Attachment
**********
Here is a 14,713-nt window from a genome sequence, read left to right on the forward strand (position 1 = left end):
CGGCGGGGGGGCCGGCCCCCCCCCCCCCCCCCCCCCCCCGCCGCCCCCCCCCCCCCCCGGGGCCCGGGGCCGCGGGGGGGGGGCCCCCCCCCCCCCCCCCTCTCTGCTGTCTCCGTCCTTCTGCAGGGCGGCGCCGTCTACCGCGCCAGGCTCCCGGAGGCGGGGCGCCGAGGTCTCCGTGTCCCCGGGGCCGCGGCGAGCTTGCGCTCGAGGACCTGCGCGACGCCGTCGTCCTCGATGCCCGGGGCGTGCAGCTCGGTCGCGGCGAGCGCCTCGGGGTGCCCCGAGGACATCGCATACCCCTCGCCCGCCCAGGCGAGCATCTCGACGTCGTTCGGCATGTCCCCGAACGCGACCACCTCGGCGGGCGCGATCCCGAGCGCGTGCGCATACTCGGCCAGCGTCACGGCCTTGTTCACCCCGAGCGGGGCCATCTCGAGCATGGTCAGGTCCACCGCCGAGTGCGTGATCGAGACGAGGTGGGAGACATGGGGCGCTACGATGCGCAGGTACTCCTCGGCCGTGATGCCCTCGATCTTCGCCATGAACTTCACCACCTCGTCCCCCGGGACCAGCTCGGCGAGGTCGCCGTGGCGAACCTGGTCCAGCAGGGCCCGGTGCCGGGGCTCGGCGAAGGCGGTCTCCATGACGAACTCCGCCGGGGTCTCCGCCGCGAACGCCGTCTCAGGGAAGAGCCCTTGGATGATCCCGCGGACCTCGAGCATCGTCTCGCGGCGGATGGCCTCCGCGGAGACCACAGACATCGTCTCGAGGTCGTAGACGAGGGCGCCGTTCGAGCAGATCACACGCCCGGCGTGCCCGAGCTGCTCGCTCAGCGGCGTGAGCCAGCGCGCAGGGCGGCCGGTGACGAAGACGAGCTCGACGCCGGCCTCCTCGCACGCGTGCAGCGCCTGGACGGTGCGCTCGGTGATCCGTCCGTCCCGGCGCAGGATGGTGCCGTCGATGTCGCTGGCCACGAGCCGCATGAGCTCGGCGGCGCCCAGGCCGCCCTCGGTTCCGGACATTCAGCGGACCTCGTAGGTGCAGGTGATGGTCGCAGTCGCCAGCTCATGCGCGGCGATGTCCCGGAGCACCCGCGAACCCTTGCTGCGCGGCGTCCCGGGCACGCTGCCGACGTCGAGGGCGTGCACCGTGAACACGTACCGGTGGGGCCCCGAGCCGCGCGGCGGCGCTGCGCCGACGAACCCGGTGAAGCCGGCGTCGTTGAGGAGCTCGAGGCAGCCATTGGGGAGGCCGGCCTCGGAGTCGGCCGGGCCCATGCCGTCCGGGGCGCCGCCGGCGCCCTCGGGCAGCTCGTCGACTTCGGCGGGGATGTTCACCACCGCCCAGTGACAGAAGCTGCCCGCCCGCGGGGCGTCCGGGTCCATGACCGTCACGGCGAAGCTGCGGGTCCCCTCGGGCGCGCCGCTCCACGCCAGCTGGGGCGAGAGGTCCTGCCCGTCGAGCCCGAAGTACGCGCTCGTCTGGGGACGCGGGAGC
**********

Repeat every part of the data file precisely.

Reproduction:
Here is a 14,713-nt window from a genome sequence, read left to right on the forward strand (position 1 = left end):
CGGCGGGGGGGCCGGCCCCCCCCCCCCCCCCCCCCCCCCGCCGCCCCCCCCCCCCCCCGGGGCCCGGGGCCGCGGGGGGGGGGCCCCCCCCCCCCCCCCCTCTCTGCTGTCTCCGTCCTTCTGCAGGGCGGCGCCGTCTACCGCGCCAGGCTCCCGGAGGCGGGGCGCCGAGGTCTCCGTGTCCCCGGGGCCGCGGCGAGCTTGCGCTCGAGGACCTGCGCGACGCCGTCGTCCTCGATGCCCGGGGCGTGCAGCTCGGTCGCGGCGAGCGCCTCGGGGTGCCCCGAGGACATCGCATACCCCTCGCCCGCCCAGGCGAGCATCTCGACGTCGTTCGGCATGTCCCCGAACGCGACCACCTCGGCGGGCGCGATCCCGAGCGCGTGCGCATACTCGGCCAGCGTCACGGCCTTGTTCACCCCGAGCGGGGCCATCTCGAGCATGGTCAGGTCCACCGCCGAGTGCGTGATCGAGACGAGGTGGGAGACATGGGGCGCTACGATGCGCAGGTACTCCTCGGCCGTGATGCCCTCGATCTTCGCCATGAACTTCACCACCTCGTCCCCCGGGACCAGCTCGGCGAGGTCGCCGTGGCGAACCTGGTCCAGCAGGGCCCGGTGCCGGGGCTCGGCGAAGGCGGTCTCCATGACGAACTCCGCCGGGGTCTCCGCCGCGAACGCCGTCTCAGGGAAGAGCCCTTGGATGATCCCGCGGACCTCGAGCATCGTCTCGCGGCGGATGGCCTCCGCGGAGACCACAGACATCGTCTCGAGGTCGTAGACGAGGGCGCCGTTCGAGCAGATCACACGCCCGGCGTGCCCGAGCTGCTCGCTCAGCGGCGTGAGCCAGCGCGCAGGGCGGCCGGTGACGAAGACGAGCTCGACGCCGGCCTCCTCGCACGCGTGCAGCGCCTGGACGGTGCGCTCGGTGATCCGTCCGTCCCGGCGCAGGATGGTGCCGTCGATGTCGCTGGCCACGAGCCGCATGAGCTCGGCGGCGCCCAGGCCGCCCTCGGTTCCGGACATTCAGCGGACCTCGTAGGTGCAGGTGATGGTCGCAGTCGCCAGCTCATGCGCGGCGATGTCCCGGAGCACCCGCGAACCCTTGCTGCGCGGCGTCCCGGGCACGCTGCCGACGTCGAGGGCGTGCACCGTGAACACGTACCGGTGGGGCCCCGAGCCGCGCGGCGGCGCTGCGCCGACGAACCCGGTGAAGCCGGCGTCGTTGAGGAGCTCGAGGCAGCCATTGGGGAGGCCGGCCTCGGAGTCGGCCGGGCCCATGCCGTCCGGGGCGCCGCCGGCGCCCTCGGGCAGCTCGTCGACTTCGGCGGGGATGTTCACCACCGCCCAGTGACAGAAGCTGCCCGCCCGCGGGGCGTCCGGGTCCATGACCGTCACGGCGAAGCTGCGGGTCCCCTCGGGCGCGCCGCTCCACGCCAGCTGGGGCGAGAGGTCCTGCCCGTCGAGCCCGAAGTACGCGCTCGTCTGGGGACGCGGGAGC